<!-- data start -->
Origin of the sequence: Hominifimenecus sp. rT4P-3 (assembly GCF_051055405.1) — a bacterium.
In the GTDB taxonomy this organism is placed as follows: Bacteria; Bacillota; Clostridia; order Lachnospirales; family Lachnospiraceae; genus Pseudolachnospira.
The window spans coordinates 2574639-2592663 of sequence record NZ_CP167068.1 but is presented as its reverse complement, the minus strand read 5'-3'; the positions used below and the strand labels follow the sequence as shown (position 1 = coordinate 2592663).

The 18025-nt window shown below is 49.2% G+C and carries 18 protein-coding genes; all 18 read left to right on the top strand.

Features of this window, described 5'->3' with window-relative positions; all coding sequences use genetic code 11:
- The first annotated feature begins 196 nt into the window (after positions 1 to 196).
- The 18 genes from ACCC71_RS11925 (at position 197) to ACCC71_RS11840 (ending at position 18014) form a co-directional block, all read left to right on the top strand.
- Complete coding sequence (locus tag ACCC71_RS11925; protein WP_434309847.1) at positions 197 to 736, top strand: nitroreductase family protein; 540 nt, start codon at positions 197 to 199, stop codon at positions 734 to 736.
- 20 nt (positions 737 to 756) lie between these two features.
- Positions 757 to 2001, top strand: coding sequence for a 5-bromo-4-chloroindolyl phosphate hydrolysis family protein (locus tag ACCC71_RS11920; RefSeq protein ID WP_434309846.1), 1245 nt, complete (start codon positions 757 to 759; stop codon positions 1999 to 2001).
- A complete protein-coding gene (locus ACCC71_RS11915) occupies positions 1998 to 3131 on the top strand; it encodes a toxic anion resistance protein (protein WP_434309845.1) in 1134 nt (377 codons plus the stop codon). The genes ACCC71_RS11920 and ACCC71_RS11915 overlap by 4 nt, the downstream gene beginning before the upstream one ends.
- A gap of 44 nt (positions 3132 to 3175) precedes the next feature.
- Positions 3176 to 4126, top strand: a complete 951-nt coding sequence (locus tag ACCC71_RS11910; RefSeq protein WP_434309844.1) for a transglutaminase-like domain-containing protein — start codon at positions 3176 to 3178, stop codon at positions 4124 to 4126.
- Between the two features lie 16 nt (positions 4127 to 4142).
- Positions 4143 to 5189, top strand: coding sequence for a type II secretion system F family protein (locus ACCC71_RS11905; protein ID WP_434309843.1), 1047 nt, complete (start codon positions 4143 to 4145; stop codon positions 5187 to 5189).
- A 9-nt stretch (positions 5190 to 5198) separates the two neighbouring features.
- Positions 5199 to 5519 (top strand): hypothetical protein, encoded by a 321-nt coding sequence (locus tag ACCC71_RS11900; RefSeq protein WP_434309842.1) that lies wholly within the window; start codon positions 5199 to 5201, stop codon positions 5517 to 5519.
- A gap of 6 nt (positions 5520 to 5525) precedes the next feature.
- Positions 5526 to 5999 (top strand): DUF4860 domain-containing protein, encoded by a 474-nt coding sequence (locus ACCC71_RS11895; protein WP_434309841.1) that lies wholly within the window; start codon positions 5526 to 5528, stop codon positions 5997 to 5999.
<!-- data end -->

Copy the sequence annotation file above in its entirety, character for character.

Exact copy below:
Origin of the sequence: Hominifimenecus sp. rT4P-3 (assembly GCF_051055405.1) — a bacterium.
In the GTDB taxonomy this organism is placed as follows: Bacteria; Bacillota; Clostridia; order Lachnospirales; family Lachnospiraceae; genus Pseudolachnospira.
The window spans coordinates 2574639-2592663 of sequence record NZ_CP167068.1 but is presented as its reverse complement, the minus strand read 5'-3'; the positions used below and the strand labels follow the sequence as shown (position 1 = coordinate 2592663).

The 18025-nt window shown below is 49.2% G+C and carries 18 protein-coding genes; all 18 read left to right on the top strand.

Features of this window, described 5'->3' with window-relative positions; all coding sequences use genetic code 11:
- The first annotated feature begins 196 nt into the window (after positions 1 to 196).
- The 18 genes from ACCC71_RS11925 (at position 197) to ACCC71_RS11840 (ending at position 18014) form a co-directional block, all read left to right on the top strand.
- Complete coding sequence (locus tag ACCC71_RS11925; protein WP_434309847.1) at positions 197 to 736, top strand: nitroreductase family protein; 540 nt, start codon at positions 197 to 199, stop codon at positions 734 to 736.
- 20 nt (positions 737 to 756) lie between these two features.
- Positions 757 to 2001, top strand: coding sequence for a 5-bromo-4-chloroindolyl phosphate hydrolysis family protein (locus tag ACCC71_RS11920; RefSeq protein ID WP_434309846.1), 1245 nt, complete (start codon positions 757 to 759; stop codon positions 1999 to 2001).
- A complete protein-coding gene (locus ACCC71_RS11915) occupies positions 1998 to 3131 on the top strand; it encodes a toxic anion resistance protein (protein WP_434309845.1) in 1134 nt (377 codons plus the stop codon). The genes ACCC71_RS11920 and ACCC71_RS11915 overlap by 4 nt, the downstream gene beginning before the upstream one ends.
- A gap of 44 nt (positions 3132 to 3175) precedes the next feature.
- Positions 3176 to 4126, top strand: a complete 951-nt coding sequence (locus tag ACCC71_RS11910; RefSeq protein WP_434309844.1) for a transglutaminase-like domain-containing protein — start codon at positions 3176 to 3178, stop codon at positions 4124 to 4126.
- Between the two features lie 16 nt (positions 4127 to 4142).
- Positions 4143 to 5189, top strand: coding sequence for a type II secretion system F family protein (locus ACCC71_RS11905; protein ID WP_434309843.1), 1047 nt, complete (start codon positions 4143 to 4145; stop codon positions 5187 to 5189).
- A 9-nt stretch (positions 5190 to 5198) separates the two neighbouring features.
- Positions 5199 to 5519 (top strand): hypothetical protein, encoded by a 321-nt coding sequence (locus tag ACCC71_RS11900; RefSeq protein WP_434309842.1) that lies wholly within the window; start codon positions 5199 to 5201, stop codon positions 5517 to 5519.
- A gap of 6 nt (positions 5520 to 5525) precedes the next feature.
- Positions 5526 to 5999 (top strand): DUF4860 domain-containing protein, encoded by a 474-nt coding sequence (locus ACCC71_RS11895; protein WP_434309841.1) that lies wholly within the window; start codon positions 5526 to 5528, stop codon positions 5997 to 5999.